So, how do children come to relationship with Christ? Part 3
So, with part 2 in mind, how do we invite children into a relationship with Jesus Christ? Do we view children simply as non-members until they come of age? Do we consider them prospects for evangelism as soon as they can reason and are able to say a prayer of repentance and submit to baptism? If we believe five or six years old is too young and we choose to wait and view our children as potential disciples, what age is right for disciple-ability or accountability? At what point do they become utterly sinful and ready for initiation or conversion? Or do we view our children as maturing participants in faith and nurture them?
These are not easy questions, but discussing openly can bring us to new understandings. When we do not ask these difficult questions about our children’s spiritual development, we fall back to the least common denominator within our particular tradition. The current least common denominator in Churches of Christ is the unwritten and rarely spoken idea of the “age of accountability.”
One study bears this out. Twelve years old is the average age for baptism among students in a study by David K. Lewis, Carley H. Dodd, and Darryl L. Tippens.[vi]
But the age is really not the most interesting nor most important element of the study. The goal of the study by Lewis, Dodd, and Tippens was to examine how children in Churches of Christ come to faith, not to pinpoint a particular age to be baptized but to discern how to help shape young lives into the image of Christ. That's huge.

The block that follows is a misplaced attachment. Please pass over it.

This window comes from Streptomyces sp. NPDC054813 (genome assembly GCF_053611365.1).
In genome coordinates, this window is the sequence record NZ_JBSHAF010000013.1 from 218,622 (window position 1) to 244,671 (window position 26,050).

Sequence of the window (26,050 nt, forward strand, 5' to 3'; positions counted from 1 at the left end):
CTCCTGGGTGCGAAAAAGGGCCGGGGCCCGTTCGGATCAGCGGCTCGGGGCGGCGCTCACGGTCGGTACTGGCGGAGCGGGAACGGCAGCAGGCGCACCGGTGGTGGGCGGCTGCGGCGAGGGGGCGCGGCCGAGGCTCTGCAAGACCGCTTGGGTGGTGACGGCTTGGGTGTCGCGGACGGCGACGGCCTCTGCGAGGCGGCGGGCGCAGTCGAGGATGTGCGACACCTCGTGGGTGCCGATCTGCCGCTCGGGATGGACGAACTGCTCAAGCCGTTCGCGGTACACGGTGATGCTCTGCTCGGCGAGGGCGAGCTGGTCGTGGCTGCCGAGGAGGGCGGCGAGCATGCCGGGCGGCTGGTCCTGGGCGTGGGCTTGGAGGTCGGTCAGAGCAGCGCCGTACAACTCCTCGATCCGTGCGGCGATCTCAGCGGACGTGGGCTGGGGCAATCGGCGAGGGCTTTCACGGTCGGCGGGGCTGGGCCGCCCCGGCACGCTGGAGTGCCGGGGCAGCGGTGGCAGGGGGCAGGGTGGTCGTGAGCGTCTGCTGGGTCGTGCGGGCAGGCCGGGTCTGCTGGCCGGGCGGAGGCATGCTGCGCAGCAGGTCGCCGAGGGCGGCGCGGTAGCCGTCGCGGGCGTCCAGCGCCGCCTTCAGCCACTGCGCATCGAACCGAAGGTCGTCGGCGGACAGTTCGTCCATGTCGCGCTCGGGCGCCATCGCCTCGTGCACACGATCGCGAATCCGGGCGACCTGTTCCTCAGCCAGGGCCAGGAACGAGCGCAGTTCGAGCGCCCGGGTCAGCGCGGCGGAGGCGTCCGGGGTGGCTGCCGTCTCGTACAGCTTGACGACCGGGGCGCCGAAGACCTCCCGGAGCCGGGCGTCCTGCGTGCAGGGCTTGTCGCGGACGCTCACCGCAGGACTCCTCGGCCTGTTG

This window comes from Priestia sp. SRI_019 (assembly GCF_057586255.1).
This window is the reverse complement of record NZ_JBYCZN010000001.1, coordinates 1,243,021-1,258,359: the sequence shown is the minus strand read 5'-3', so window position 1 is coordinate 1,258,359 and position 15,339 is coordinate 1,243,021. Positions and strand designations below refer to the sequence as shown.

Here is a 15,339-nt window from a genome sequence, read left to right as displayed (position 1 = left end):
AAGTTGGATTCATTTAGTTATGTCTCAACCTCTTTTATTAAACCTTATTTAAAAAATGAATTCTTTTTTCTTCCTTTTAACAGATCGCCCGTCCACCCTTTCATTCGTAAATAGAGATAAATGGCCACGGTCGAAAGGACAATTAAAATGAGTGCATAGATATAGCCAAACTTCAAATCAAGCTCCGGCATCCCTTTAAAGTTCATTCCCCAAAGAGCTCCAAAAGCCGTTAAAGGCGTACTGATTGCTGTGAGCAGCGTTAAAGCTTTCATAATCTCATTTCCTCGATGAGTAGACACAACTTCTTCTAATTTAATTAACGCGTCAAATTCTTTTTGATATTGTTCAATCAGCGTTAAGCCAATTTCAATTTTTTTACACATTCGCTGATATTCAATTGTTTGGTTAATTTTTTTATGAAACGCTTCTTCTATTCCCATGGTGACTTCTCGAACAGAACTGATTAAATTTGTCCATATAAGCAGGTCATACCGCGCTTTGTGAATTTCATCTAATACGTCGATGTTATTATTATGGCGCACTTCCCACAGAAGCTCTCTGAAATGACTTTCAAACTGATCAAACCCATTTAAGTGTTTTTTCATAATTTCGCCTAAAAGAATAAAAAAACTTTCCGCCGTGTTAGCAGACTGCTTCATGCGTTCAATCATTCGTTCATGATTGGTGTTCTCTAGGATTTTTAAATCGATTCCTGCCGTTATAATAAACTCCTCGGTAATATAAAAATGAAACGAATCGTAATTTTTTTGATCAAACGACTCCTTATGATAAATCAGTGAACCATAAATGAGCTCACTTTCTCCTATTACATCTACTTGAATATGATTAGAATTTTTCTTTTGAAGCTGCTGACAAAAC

The 1995 report shows not only how adolescents view God but also proposes ways to build vital spiritual foundations in them through their experience in the community of faith. In one chapter they explore the influences on baptism, reasons for baptism, life change at or after baptism, and ways to enrich the emotional and spiritual power of this ritual.
Are children in our churches really taking a U-turn in conversion, or are they instead coming to a Signpost? Is conversion language of Scripture lost on our children? How can children developing faith in a Christian community identify with moving from darkness to light and condemned to justified? Adolescents, say the authors, “convert in a manner that is more appropriately ‘Jewish’ than ‘pagan.’ Most choose to be baptized after having been believers for years.
Thus, the changes in belief and behavior are incremental, not radical.”[vii] They do not view baptism as a dramatic darkness to light experience because most were raised in a faith community. More than half of the adolescents surveyed, however, did say that baptism changed their lives by helping them display the fruit of the Spirit. So they view their baptism seriously but do not typically view their conversion experience in the same “dramatic terms our theological tradition holds up as normative.”[viii] The report points to a gap between the “theology of dramatic baptismal change, and the fact of change that is comparatively subdued, incremental, and colorless.”